Suffolk/UK: MP says NHS scandals show ‘rotten’ culture
- Credit: Archant
A Suffolk MP has said recent NHS scandals were the sign of a “rotten” culture which needed to be tackled.
Dr Daniel Poulter, a health minister and a qualified doctor who still works part-time in NHS hospitals, said “institutional secrecy” was put ahead of patient safety in hospitals and at the Care Quality Commission (CQC).
The watchdog has been at the centre of a row over allegations it covered up a failure to properly investigate University Hospitals of Morecambe Bay NHS Foundation Trust where a number of mothers and babies died.
Dr Poulter, Conservative MP for North Ipswich and Central Suffolk, linked the Morecambe Bay events to the findings of a public inquiry which discovered hundreds of patients at Mid Staffordshire NHS Foundation Trust might have died needlessly after they were “routinely neglected”.
In an article for the Daily Telegraph, he wrote: “At Morecambe Bay, like Mid Staffs, a rotten culture took hold. Both at the hospital where patients were supposed to be cared for, and the regulator which was supposed to be championing the vulnerable, the elderly and the sick.
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“Again and again, a desire not to face up to the reality of poor care saw institutional secrecy put ahead of patient safety.”
The minister’s intervention came as the Labour MP whose constituency includes the hospital at the centre of the Morecambe Bay allegations called for a full independent inquiry to begin.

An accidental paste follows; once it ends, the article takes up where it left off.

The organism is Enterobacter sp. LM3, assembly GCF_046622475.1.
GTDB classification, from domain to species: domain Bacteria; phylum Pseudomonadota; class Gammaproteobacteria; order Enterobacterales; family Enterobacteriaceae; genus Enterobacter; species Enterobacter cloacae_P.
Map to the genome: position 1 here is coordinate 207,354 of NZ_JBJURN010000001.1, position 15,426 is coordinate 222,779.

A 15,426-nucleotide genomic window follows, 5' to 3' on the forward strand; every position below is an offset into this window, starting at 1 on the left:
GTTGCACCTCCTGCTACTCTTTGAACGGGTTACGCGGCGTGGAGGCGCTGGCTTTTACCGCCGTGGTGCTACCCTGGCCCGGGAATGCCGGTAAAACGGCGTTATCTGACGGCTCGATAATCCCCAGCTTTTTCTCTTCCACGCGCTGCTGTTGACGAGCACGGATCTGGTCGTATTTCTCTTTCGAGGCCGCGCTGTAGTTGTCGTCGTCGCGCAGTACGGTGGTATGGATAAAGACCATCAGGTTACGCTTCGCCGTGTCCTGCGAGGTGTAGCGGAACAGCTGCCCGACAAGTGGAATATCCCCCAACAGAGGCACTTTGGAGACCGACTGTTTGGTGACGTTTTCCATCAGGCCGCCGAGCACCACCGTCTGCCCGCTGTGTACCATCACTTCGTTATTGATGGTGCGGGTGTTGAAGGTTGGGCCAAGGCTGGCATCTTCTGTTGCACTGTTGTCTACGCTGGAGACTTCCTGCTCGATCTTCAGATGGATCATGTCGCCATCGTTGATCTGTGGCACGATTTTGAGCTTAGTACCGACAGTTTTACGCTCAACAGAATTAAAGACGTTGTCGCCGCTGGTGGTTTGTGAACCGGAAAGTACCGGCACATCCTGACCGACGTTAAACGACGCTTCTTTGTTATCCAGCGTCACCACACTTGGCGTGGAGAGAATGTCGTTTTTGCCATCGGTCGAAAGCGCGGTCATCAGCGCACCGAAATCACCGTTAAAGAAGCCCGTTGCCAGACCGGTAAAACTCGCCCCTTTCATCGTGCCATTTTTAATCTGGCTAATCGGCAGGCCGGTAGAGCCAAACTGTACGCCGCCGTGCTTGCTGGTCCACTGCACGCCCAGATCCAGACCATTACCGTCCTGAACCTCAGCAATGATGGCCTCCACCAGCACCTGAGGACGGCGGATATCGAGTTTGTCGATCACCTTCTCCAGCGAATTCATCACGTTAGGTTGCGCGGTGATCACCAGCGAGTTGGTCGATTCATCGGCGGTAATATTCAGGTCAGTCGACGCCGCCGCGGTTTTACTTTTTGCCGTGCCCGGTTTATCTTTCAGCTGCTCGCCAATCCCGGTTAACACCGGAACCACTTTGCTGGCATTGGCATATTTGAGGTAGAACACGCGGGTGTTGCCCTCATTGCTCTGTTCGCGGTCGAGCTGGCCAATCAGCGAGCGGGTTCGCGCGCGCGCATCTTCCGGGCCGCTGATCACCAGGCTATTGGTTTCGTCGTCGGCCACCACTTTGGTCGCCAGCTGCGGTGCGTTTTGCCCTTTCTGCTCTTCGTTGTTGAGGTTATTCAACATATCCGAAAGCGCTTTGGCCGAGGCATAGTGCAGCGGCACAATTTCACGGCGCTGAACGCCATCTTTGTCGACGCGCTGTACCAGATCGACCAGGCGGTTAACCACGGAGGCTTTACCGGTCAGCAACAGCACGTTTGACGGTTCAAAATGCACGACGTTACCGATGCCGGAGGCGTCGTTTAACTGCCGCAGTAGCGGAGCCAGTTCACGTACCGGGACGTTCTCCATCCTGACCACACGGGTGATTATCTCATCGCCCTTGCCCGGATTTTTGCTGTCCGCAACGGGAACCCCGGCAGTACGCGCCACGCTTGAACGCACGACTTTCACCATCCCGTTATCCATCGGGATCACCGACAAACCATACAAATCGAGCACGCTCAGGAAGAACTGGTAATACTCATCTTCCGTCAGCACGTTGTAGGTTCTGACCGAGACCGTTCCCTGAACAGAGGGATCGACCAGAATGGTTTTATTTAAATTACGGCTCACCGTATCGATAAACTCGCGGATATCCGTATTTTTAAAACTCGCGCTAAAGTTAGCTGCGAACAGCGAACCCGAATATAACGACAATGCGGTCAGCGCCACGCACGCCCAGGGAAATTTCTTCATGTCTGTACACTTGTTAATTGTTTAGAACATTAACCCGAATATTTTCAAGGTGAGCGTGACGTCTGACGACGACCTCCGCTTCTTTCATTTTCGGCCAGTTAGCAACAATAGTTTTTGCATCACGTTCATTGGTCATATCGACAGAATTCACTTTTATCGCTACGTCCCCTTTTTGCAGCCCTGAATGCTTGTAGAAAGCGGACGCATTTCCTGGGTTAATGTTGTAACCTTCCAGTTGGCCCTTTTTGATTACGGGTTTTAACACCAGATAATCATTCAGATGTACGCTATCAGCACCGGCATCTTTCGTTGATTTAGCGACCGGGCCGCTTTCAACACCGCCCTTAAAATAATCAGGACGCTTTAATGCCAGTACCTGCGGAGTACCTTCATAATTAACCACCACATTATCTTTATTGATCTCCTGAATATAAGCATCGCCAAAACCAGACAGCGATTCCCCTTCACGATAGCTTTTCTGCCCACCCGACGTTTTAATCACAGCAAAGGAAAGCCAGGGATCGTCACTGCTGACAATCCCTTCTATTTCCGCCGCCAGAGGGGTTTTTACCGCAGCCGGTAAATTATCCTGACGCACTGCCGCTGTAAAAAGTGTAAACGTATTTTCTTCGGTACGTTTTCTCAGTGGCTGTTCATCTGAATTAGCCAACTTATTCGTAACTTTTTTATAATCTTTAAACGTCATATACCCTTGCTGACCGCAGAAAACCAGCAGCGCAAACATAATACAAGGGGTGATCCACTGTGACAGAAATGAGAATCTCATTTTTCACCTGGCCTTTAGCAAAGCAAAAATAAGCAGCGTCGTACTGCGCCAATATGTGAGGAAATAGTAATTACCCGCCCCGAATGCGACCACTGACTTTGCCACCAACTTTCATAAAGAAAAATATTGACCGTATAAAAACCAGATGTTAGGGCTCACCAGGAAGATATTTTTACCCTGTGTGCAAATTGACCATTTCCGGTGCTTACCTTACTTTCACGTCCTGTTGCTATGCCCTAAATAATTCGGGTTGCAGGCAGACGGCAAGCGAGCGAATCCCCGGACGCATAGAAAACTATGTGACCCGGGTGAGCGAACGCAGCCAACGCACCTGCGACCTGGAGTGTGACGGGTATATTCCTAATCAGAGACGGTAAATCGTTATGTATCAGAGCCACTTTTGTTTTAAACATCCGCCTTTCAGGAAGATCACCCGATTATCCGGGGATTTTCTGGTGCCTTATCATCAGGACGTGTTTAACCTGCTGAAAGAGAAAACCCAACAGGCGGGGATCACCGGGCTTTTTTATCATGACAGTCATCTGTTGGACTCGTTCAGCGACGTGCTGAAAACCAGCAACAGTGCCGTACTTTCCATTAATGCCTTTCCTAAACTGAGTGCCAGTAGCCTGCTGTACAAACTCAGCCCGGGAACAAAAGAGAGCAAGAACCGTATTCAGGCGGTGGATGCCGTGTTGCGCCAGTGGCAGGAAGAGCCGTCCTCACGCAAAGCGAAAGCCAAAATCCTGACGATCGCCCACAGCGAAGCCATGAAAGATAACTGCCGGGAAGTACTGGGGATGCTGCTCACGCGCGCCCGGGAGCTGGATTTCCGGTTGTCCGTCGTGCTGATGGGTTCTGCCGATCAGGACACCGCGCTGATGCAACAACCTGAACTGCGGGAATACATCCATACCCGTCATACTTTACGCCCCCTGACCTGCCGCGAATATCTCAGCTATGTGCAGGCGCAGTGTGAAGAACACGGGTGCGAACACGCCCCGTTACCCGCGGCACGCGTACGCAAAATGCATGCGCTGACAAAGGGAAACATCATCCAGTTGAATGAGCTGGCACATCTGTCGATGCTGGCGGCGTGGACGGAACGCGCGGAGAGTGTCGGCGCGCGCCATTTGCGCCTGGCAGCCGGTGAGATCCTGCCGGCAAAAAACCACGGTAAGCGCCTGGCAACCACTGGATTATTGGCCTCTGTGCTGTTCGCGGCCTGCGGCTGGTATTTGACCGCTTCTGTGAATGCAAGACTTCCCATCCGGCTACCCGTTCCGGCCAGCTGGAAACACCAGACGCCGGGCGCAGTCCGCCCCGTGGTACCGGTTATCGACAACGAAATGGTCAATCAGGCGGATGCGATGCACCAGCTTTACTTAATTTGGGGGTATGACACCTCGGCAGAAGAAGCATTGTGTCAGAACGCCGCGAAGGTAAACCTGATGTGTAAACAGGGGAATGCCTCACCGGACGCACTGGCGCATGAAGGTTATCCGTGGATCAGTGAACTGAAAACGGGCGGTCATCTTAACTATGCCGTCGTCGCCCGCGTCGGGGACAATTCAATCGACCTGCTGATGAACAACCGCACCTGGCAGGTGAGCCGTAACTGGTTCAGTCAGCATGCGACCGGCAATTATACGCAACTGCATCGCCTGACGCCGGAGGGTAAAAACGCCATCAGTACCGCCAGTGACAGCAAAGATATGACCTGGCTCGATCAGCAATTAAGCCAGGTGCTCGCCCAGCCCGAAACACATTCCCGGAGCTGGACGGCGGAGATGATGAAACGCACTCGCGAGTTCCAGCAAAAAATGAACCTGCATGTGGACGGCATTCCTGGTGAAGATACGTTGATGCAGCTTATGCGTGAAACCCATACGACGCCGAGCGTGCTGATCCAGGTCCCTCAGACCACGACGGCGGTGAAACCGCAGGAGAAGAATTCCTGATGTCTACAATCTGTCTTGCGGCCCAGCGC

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John Woodcock, whose seat contains Furness General Hospital, said: “The latest evidence on the CQC cover-up show why the stalled independent inquiry into failings at Morecambe Bay should begin right now and be widened to include the CQC cover-up in March last year.”
Mr Woodcock said he has written to Bill Kirkup, chairman of the proposed inquiry, asking him to begin work as soon as possible.
He added: “The more questions that are raised about this murky business, the more important it becomes to investigate it further - including who outside the CQC was aware and what they did.”
Two former health secretaries have faced questions over their actions in connection with the CQC.
Former Labour health secretary Andy Burnham denied putting pressure on the CQC to downplay concerns about hospitals at the time it gave Morecambe Bay a clean bill of health in 2010.
His successor, Tory Andrew Lansley, was also forced to deny allegations in relation to the CQC, insisting he had not threatened to sack a whistleblower.
Mr Lansley was accused of telling Kay Sheldon he was considering her dismissal after she warned a public inquiry in 2011 of problems at the watchdog.